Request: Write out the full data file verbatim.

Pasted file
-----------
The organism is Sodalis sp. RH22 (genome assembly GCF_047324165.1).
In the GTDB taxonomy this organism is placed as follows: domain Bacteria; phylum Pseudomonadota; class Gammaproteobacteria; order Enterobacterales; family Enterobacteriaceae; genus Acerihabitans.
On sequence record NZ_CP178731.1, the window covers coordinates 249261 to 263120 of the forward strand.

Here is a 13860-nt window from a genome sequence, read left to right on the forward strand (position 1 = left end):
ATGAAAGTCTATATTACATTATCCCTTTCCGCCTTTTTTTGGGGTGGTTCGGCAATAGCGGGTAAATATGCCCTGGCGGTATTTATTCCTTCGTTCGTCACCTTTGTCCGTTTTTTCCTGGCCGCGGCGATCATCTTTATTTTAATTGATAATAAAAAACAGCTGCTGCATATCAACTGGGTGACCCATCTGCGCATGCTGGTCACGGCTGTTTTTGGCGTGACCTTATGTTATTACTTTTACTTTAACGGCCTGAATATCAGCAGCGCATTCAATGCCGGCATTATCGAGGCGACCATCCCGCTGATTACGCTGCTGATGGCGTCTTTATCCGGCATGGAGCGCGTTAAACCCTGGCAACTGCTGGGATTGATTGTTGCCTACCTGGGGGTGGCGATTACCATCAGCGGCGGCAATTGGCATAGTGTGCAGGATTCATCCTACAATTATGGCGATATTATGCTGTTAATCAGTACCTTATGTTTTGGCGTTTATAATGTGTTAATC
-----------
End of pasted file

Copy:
The organism is Sodalis sp. RH22 (genome assembly GCF_047324165.1).
In the GTDB taxonomy this organism is placed as follows: domain Bacteria; phylum Pseudomonadota; class Gammaproteobacteria; order Enterobacterales; family Enterobacteriaceae; genus Acerihabitans.
On sequence record NZ_CP178731.1, the window covers coordinates 249261 to 263120 of the forward strand.

Here is a 13860-nt window from a genome sequence, read left to right on the forward strand (position 1 = left end):
ATGAAAGTCTATATTACATTATCCCTTTCCGCCTTTTTTTGGGGTGGTTCGGCAATAGCGGGTAAATATGCCCTGGCGGTATTTATTCCTTCGTTCGTCACCTTTGTCCGTTTTTTCCTGGCCGCGGCGATCATCTTTATTTTAATTGATAATAAAAAACAGCTGCTGCATATCAACTGGGTGACCCATCTGCGCATGCTGGTCACGGCTGTTTTTGGCGTGACCTTATGTTATTACTTTTACTTTAACGGCCTGAATATCAGCAGCGCATTCAATGCCGGCATTATCGAGGCGACCATCCCGCTGATTACGCTGCTGATGGCGTCTTTATCCGGCATGGAGCGCGTTAAACCCTGGCAACTGCTGGGATTGATTGTTGCCTACCTGGGGGTGGCGATTACCATCAGCGGCGGCAATTGGCATAGTGTGCAGGATTCATCCTACAATTATGGCGATATTATGCTGTTAATCAGTACCTTATGTTTTGGCGTTTATAATGTGTTAATC